The lobby of the old Varsity Theatre sparkled like a 1920s flapper. A pair of Gatsby chandeliers. A coat of pink marble. A wealth of art deco mirrors.
The Bailey Avenue theater, built in 1923 as a movie house, will celebrate a grand reopening as a music venue and event space with a reception from 3 to 6 p.m. Friday. The Varsity once was home for bargain matinees, feature movies and film shorts starring Flash Gordon. Admission was a cool 12 cents in the 1950s.
Owning this slice of history was a dream come true for Ibrahim Cisse, a computer technologist who purchased the run-down structure six years ago for $135,000.
Cisse, president and founder of the Bailey Avenue Business Association, hopes his renovated theater will set the tone for a community revival.
“I set my goals. This is my vision,” said Cisse, pointing to a series of drawings depicting the renovations that are posted in his office at ABC Technology.
“I know I’m going to get there,” he said. “It’s going to take time. They don’t build like this anymore.”
It took Cisse and an army of volunteers five years to gut much of the interior of the run-down theater. Residents, block club leaders, University at Buffalo students and University District organizers helped to tear out 630 tattered seats.
“Everything out,” Cisse, an Ivory Coast native, said. “All the walls, the ceiling. We put new studs every two feet. New drywall, new plumbing and new concrete everywhere. Concrete was huge.”
Along the way there were a few surprises – an old movie ticket dispenser, vintage popcorn machine, two 35mm projectors, old film. But what really touched Cisse was a visit from a man in his 80s, a former Varsity employee.
“When I first bought it, he came to see me, and he brought his granddaughter,” Cisse said. “He wanted to take a picture with the popcorn machine. That was his first duty when he started work each day, to turn on the popcorn machine.”
The renovation debris filled 10 large dumpsters and represented the remains of at least five movie houses that occupied 3165 Bailey over the years. Included in the mix was a stint as an X-rated film house in the 1970s.
Mickey Vertino, a retired corrections officer, volunteered often. The president of the University Heights collaborative is a former landlord who owned 28 properties near UB’s South Campus.
“It’s great to see the results,” Vertino said. “It looked insurmountable, and then, here we are.”
When Cisse purchased the building, it was called the Uptown Theatre and had been out of business for several years.
Annie Cheatham, president of the University District Block Club Coalition, lived on Davidson Avenue for 33 years. She recalled the theater as far from appealing.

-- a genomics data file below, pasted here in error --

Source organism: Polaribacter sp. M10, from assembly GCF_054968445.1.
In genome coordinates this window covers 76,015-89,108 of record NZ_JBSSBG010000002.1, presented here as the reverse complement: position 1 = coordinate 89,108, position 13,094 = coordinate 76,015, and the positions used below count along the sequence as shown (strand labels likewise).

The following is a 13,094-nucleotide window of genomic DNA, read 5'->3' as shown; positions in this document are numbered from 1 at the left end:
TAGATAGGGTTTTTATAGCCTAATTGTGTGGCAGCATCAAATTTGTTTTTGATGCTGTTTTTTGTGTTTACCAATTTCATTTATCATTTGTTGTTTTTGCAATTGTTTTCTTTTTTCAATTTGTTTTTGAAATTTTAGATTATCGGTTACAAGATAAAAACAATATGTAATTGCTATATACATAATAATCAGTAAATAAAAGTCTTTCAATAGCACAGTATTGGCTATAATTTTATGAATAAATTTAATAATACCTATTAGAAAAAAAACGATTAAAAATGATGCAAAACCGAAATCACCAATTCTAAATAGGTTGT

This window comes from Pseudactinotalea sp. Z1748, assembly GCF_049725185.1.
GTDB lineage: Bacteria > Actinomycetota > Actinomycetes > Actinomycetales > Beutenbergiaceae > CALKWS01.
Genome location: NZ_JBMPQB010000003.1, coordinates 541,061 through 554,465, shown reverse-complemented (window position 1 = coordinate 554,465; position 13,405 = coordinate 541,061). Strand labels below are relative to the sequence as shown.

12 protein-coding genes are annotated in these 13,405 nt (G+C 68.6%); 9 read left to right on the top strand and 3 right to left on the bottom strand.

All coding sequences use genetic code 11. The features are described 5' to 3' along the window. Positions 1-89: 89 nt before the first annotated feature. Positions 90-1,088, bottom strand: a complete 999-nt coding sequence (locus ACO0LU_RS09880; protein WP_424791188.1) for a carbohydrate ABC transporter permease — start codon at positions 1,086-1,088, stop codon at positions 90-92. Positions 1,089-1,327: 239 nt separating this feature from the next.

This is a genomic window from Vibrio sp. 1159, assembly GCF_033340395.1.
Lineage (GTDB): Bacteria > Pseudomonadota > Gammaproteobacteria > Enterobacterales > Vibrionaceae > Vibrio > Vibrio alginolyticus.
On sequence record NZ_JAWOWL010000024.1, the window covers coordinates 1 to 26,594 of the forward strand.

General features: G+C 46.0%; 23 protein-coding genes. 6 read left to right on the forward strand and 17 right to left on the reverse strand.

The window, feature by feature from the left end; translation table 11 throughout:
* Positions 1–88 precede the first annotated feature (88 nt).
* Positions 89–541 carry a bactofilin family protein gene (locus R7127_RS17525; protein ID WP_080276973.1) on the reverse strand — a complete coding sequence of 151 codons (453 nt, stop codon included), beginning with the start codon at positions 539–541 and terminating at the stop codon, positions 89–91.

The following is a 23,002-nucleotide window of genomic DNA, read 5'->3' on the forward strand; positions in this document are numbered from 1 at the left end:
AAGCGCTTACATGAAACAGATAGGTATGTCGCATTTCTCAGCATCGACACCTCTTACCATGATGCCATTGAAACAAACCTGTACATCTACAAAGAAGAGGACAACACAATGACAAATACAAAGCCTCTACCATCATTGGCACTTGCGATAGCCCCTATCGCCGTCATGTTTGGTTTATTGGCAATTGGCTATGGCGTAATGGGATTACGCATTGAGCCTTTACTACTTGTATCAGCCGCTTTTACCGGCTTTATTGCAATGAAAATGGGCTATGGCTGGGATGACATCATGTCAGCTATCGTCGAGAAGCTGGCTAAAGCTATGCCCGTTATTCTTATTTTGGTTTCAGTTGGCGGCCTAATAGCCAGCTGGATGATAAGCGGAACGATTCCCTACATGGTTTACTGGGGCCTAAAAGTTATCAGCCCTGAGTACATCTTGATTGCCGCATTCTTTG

“There was a stigma surrounding the Uptown for years,” she said. “You just drove past it. You never stopped.”
Since August 2015, Cisse has spent $300,000 on renovations, nearly $60,000 on concrete. Cisse himself installed 42 security cameras throughout the theater.
“It’s not like a Shea’s Buffalo,” said Darren Cotton, director of community development and planning for the University District Community Development Association. “The Varsity has a very streamlined, restrained design.”
Cisse had no experience renovating commercial property.
“The only property I bought before was my own house,” he said. “But when I bought the theater, people called wanting to put shows in here. I said no. I wasn’t ready. Yes, I needed the money, but I wanted to do it right. So it’s been closed for over five years.”
Cisse’s excitement accelerated his speech and his gait. A smile covered his face. The opening on Friday can’t come soon enough. Soon it will be time to remove the paper on the lobby doors that face Bailey Avenue. He wants to have a house band, green room, dressing room. He plans valet parking. On Friday, he said, the All-Star Band will be playing.
“Actually, we have some bookings already,” Cisse said. “Spoken Word, gospel singers, Nickel City Opera. Before I even did the renovation, the opera director came to see about renting the house.”
The theater had been a symbol of the depressed district, where empty storefronts overtook the once-thriving avenue. Block clubs dissolved, and with them the quality of life was compromised.
In recent years, conditions have started to slowly improve with initiatives like Bailey Fights Blight, University Heights Tool Library, Healthy Corner Store and Grassroots Gardens Buffalo.
“He won’t be able to do it alone,” Cheatham, a 70-year-old mother of four, said of Cisse. “It will take everyone in the district to chip in. Hopefully, the Varsity will draw some positive patrons. People didn’t want to come around here because they were afraid.”
The Varsity isn’t the only new business on Bailey, said University District Councilman Rasheed N.C. Wyatt. He counted six new businesses on Bailey in the last nine months, including Fire Spot restaurant, 3300 Bailey; Streetgames shoe and clothing store, 2081 Bailey; and KoKos Fashions, 3389 Bailey.
Cisse also has noticed new storefronts opening on the avenue.
“This is the first time in my five years here that we have more businesses opening than closing,” he said.